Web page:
Published on Jul 24, 2014
Cuttlefishes and octopuses. Part 16 of my documentary, "Mucky Secrets", about the fascinating marine creatures of the Lembeh Strait in Indonesia.
In this video I look at cuttlefishes (Sepiida) and octopuses (Octopoda); types of cephalopod (Cephalopoda) found in the Lembeh Strait.
The broadclub cuttlefish (Sepia latimanus) is the second largest species of cuttlefish, and the most common on coral reefs. It can adopt an infinite number of textures, colours and poses to camouflage itself, communicate and to hypnotize prey.
As the name suggests, the crinoid cuttlefish (Sepia sp.) tends to hang around feather stars. We find one hiding amongst the branches of a decaying staghorn coral. This is an undescribed species known only from Indonesia, and recognised by the dark spots at the front of its lower arms.
The dwarf cuttlefish, or stumpy-spined cuttlefish (Sepia bandensis) is a tiny species that is usually only seen at night. Rather than swimming, it usually uses its lower arms to walk on and explore the seabed. It is often found in association with echinoderms such as sea urchins.
Another species that walks on its arms is one of the real stars of Lembeh, the flamboyant cuttlefish (Metasepia pfefferi). When disturbed it abandons its camouflage and the skin adopts spectacular shades of purple and yellow, with waves of white radiating down the mantle. The colour changes are achieved by adjusting millions of pigmented cells in the skin called chromatophores. This is an example of aposematic coloration whereby a creature warns potential predators of its toxicity. Scientists have recently discovered that the flamboyant cuttlefish's muscle tissue contains a unique and highly potent toxin, proving that this display is no bluff.
We see an adult flamboyant cuttlefish using its special feeding tentacles to snatch prey such as small shrimps and gobes, and a tiny juvenile raising its median tentacles, a common threat display amongst cuttlefishes.
Cuttlefishes' intelligence and unique powers compensate for their lack of a protective shell. They have the highest brain-to-body-mass ratio of all invertebrates, and researchers have shown them to possess a good memory and a high capacity for learning.
Octopuses are closely related to cuttlefishes and have similar characteristics and intelligence.
At TK we encounter an undescribed octopus, a near relative of the mimic octopus and wonderpus, retreating to its burrow with a captured crab. The octopus usually injects the crab with a paralysing saliva before using it's parrot-like beak at the centre its arms to excavate the meat from the crab.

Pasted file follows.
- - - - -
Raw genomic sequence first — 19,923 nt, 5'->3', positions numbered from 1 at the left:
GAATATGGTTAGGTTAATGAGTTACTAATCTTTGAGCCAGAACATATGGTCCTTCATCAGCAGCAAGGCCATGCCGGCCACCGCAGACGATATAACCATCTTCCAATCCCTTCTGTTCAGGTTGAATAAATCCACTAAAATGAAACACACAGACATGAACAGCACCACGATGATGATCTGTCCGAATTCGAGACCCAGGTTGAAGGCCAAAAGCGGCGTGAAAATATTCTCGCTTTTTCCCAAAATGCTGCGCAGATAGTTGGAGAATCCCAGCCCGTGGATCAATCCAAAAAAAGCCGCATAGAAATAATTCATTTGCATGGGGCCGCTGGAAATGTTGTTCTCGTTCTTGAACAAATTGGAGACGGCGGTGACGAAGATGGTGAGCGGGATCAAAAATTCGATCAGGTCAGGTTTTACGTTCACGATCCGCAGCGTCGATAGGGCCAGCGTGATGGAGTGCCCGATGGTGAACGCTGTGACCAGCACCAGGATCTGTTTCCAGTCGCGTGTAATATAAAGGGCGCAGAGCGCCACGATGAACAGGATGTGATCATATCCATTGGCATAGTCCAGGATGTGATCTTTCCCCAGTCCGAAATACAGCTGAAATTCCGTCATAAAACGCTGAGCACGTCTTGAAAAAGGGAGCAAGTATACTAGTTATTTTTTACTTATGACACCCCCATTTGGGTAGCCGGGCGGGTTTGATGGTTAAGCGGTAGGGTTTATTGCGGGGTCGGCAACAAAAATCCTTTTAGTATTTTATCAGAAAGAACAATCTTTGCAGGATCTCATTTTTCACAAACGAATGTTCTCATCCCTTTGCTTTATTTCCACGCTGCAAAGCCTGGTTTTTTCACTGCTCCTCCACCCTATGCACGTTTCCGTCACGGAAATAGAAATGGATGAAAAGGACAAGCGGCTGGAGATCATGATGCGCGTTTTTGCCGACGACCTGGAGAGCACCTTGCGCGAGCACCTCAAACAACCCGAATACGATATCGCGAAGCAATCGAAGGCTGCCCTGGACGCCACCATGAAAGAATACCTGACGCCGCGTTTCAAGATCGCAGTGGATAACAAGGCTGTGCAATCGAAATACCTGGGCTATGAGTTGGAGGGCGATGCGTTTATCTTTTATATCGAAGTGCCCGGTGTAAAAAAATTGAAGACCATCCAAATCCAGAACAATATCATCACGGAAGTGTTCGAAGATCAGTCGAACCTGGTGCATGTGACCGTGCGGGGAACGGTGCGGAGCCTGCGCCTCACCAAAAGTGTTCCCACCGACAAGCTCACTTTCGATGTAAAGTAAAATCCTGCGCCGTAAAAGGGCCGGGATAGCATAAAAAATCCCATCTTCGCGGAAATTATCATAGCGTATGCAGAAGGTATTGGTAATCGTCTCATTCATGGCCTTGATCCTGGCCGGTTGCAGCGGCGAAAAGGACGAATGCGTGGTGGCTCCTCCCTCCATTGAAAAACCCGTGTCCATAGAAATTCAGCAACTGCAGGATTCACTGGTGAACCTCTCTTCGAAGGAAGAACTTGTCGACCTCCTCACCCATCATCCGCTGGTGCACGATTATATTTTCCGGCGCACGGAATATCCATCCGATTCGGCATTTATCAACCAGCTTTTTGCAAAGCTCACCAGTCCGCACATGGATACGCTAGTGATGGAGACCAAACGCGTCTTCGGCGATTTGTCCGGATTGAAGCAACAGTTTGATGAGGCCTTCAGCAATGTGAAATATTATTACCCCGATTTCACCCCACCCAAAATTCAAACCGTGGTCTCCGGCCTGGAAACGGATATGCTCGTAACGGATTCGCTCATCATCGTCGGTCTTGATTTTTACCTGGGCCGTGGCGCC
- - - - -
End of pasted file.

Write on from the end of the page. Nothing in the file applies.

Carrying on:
Finally on a night dive at Aer Perang we encounter a starry night octopus, Callistoctopus luteus, twisting and turning around the reef as it tries to escape my attention.
There are English captions showing either the full narration or the common and scientific names of the marine life, along with the dive site names.
"Mucky Secrets" is being serialised weekly on YouTube. Please subscribe to my channel to receive notifications of new episodes as I release them. The series will feature a huge diversity of weird and wonderful marine animals including frogfish, nudibranchs, scorpionfish, crabs, shrimps, moray eels, seahorses, octopus, cuttlefish etc..
Thanks to TekMerc (www.soundcloud.com/tekmerc
) for the music track, "Untitled Ambient Tune" and to Ojini Project (www.soundcloud.com/ojiniproject
) for the track, "Melody of the Lost Ark". These tracks are licensed under a Creative Commons Attribution 3.0 Unported license.
Thanks to the staff and keen-eyed divemasters of Two Fish Divers (http://www.twofishdivers.com
), for accommodation, diving services and critter-spotting.
The video was shot by Nick Hope with a Sony HVR-Z1P HDV camera in a Light & Motion Bluefin HD housing with Light & Motion Elite lights and a flat port. A Century +3.5 diopter was used for the most of the macro footage.
I have more scuba diving videos and underwater footage on my website at: